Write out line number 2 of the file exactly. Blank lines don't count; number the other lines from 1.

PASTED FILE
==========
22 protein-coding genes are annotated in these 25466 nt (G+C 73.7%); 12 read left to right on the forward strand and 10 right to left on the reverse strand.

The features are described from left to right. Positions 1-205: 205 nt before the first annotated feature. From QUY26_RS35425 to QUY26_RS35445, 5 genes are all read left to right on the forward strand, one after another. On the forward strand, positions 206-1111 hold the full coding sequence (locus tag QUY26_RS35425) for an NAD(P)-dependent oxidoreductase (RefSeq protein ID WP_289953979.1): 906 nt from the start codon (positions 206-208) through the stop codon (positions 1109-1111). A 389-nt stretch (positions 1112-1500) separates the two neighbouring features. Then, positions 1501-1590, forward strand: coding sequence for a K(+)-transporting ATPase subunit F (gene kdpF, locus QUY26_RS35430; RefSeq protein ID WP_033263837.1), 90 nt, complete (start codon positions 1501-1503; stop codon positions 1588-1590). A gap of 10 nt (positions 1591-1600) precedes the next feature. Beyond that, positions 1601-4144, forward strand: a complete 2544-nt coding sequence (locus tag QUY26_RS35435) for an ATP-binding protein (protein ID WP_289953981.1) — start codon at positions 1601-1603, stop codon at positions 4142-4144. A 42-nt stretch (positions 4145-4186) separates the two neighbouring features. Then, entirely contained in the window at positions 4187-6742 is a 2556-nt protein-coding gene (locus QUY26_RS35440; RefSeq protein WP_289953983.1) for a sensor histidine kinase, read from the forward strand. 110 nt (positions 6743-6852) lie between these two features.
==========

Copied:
The features are described from left to right. Positions 1-205: 205 nt before the first annotated feature. From QUY26_RS35425 to QUY26_RS35445, 5 genes are all read left to right on the forward strand, one after another. On the forward strand, positions 206-1111 hold the full coding sequence (locus tag QUY26_RS35425) for an NAD(P)-dependent oxidoreductase (RefSeq protein ID WP_289953979.1): 906 nt from the start codon (positions 206-208) through the stop codon (positions 1109-1111). A 389-nt stretch (positions 1112-1500) separates the two neighbouring features. Then, positions 1501-1590, forward strand: coding sequence for a K(+)-transporting ATPase subunit F (gene kdpF, locus QUY26_RS35430; RefSeq protein ID WP_033263837.1), 90 nt, complete (start codon positions 1501-1503; stop codon positions 1588-1590). A gap of 10 nt (positions 1591-1600) precedes the next feature. Beyond that, positions 1601-4144, forward strand: a complete 2544-nt coding sequence (locus tag QUY26_RS35435) for an ATP-binding protein (protein ID WP_289953981.1) — start codon at positions 1601-1603, stop codon at positions 4142-4144. A 42-nt stretch (positions 4145-4186) separates the two neighbouring features. Then, entirely contained in the window at positions 4187-6742 is a 2556-nt protein-coding gene (locus QUY26_RS35440; RefSeq protein WP_289953983.1) for a sensor histidine kinase, read from the forward strand. 110 nt (positions 6743-6852) lie between these two features.